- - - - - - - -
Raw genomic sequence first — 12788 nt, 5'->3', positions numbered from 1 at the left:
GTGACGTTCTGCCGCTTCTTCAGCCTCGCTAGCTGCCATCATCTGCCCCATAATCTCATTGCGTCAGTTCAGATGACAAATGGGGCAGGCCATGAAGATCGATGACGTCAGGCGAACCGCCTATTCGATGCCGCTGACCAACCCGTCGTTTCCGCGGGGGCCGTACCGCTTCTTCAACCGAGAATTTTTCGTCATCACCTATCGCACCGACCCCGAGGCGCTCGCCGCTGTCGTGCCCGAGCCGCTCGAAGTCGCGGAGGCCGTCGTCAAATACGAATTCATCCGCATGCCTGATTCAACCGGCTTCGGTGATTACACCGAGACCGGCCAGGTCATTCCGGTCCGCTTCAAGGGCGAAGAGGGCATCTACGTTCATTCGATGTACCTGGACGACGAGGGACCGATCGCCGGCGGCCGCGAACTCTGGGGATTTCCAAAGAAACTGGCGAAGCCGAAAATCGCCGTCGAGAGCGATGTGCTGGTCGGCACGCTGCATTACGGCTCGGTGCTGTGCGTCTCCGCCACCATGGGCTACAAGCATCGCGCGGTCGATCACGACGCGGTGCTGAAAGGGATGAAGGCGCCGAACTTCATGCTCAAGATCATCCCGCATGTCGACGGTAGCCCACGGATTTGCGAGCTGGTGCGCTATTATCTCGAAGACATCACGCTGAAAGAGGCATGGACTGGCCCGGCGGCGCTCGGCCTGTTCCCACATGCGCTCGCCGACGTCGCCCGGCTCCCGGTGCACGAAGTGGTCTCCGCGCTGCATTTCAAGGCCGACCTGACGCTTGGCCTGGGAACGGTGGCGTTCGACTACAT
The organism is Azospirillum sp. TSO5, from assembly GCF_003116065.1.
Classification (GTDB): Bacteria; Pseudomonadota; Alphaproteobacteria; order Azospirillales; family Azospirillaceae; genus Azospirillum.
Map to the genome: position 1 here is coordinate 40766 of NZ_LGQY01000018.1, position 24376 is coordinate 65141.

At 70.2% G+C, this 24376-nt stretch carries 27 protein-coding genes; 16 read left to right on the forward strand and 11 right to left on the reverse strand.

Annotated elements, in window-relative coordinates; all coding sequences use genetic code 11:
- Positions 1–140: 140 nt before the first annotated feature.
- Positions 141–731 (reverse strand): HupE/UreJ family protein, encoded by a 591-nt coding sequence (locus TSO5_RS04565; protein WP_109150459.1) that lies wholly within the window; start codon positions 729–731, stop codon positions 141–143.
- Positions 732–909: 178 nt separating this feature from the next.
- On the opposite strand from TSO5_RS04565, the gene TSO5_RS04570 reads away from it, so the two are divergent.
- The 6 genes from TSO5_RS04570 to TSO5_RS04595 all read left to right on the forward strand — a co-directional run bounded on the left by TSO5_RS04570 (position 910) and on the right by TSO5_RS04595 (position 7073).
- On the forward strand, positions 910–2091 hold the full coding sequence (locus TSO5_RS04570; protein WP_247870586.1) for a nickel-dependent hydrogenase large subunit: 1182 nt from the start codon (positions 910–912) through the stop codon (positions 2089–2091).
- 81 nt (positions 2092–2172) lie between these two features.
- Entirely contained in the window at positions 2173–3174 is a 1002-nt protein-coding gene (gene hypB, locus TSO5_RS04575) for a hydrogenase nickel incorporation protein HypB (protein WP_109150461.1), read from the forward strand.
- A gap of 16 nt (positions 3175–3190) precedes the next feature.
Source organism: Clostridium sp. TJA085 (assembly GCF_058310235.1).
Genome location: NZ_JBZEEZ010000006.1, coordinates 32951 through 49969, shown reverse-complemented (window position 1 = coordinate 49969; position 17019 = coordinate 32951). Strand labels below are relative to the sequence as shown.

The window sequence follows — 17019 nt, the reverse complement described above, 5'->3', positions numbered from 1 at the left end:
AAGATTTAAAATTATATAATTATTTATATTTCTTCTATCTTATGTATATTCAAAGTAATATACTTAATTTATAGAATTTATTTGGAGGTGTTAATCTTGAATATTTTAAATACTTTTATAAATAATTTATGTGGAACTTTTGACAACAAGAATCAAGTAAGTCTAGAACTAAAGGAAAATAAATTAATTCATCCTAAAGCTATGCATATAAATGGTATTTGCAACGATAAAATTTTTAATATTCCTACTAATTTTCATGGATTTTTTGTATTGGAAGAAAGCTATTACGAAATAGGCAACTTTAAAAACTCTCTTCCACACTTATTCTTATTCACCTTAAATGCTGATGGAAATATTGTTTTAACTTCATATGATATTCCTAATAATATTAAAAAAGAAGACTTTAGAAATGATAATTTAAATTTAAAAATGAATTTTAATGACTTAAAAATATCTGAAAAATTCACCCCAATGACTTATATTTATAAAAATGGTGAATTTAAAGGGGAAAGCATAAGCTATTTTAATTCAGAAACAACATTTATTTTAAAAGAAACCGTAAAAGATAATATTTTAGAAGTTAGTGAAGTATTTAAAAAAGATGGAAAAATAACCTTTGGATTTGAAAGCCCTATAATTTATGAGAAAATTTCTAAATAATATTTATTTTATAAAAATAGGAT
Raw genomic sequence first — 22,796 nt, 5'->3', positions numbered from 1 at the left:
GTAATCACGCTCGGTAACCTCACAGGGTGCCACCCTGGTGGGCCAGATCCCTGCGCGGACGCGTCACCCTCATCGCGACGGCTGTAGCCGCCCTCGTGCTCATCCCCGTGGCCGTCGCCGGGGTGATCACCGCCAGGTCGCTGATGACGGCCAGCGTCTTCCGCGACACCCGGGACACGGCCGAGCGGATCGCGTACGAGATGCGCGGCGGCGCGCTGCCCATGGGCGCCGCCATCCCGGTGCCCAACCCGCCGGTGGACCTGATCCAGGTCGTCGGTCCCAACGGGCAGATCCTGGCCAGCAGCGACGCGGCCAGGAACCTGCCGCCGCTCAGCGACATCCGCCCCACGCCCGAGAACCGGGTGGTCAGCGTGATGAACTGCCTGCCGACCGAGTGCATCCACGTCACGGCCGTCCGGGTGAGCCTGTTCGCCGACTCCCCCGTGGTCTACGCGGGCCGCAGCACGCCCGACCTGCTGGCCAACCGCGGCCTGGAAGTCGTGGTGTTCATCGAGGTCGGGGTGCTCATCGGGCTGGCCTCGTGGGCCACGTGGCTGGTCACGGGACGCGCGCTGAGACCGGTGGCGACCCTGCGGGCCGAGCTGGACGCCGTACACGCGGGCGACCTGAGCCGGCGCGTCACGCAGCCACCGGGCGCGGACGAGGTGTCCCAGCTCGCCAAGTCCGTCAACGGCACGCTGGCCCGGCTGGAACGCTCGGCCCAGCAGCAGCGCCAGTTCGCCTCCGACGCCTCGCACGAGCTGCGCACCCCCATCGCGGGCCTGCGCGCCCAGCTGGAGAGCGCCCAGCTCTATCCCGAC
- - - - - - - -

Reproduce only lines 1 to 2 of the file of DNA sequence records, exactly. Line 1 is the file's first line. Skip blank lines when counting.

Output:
Raw genomic sequence first — 12788 nt, 5'->3', positions numbered from 1 at the left:
GTGACGTTCTGCCGCTTCTTCAGCCTCGCTAGCTGCCATCATCTGCCCCATAATCTCATTGCGTCAGTTCAGATGACAAATGGGGCAGGCCATGAAGATCGATGACGTCAGGCGAACCGCCTATTCGATGCCGCTGACCAACCCGTCGTTTCCGCGGGGGCCGTACCGCTTCTTCAACCGAGAATTTTTCGTCATCACCTATCGCACCGACCCCGAGGCGCTCGCCGCTGTCGTGCCCGAGCCGCTCGAAGTCGCGGAGGCCGTCGTCAAATACGAATTCATCCGCATGCCTGATTCAACCGGCTTCGGTGATTACACCGAGACCGGCCAGGTCATTCCGGTCCGCTTCAAGGGCGAAGAGGGCATCTACGTTCATTCGATGTACCTGGACGACGAGGGACCGATCGCCGGCGGCCGCGAACTCTGGGGATTTCCAAAGAAACTGGCGAAGCCGAAAATCGCCGTCGAGAGCGATGTGCTGGTCGGCACGCTGCATTACGGCTCGGTGCTGTGCGTCTCCGCCACCATGGGCTACAAGCATCGCGCGGTCGATCACGACGCGGTGCTGAAAGGGATGAAGGCGCCGAACTTCATGCTCAAGATCATCCCGCATGTCGACGGTAGCCCACGGATTTGCGAGCTGGTGCGCTATTATCTCGAAGACATCACGCTGAAAGAGGCATGGACTGGCCCGGCGGCGCTCGGCCTGTTCCCACATGCGCTCGCCGACGTCGCCCGGCTCCCGGTGCACGAAGTGGTCTCCGCGCTGCATTTCAAGGCCGACCTGACGCTTGGCCTGGGAACGGTGGCGTTCGACTACAT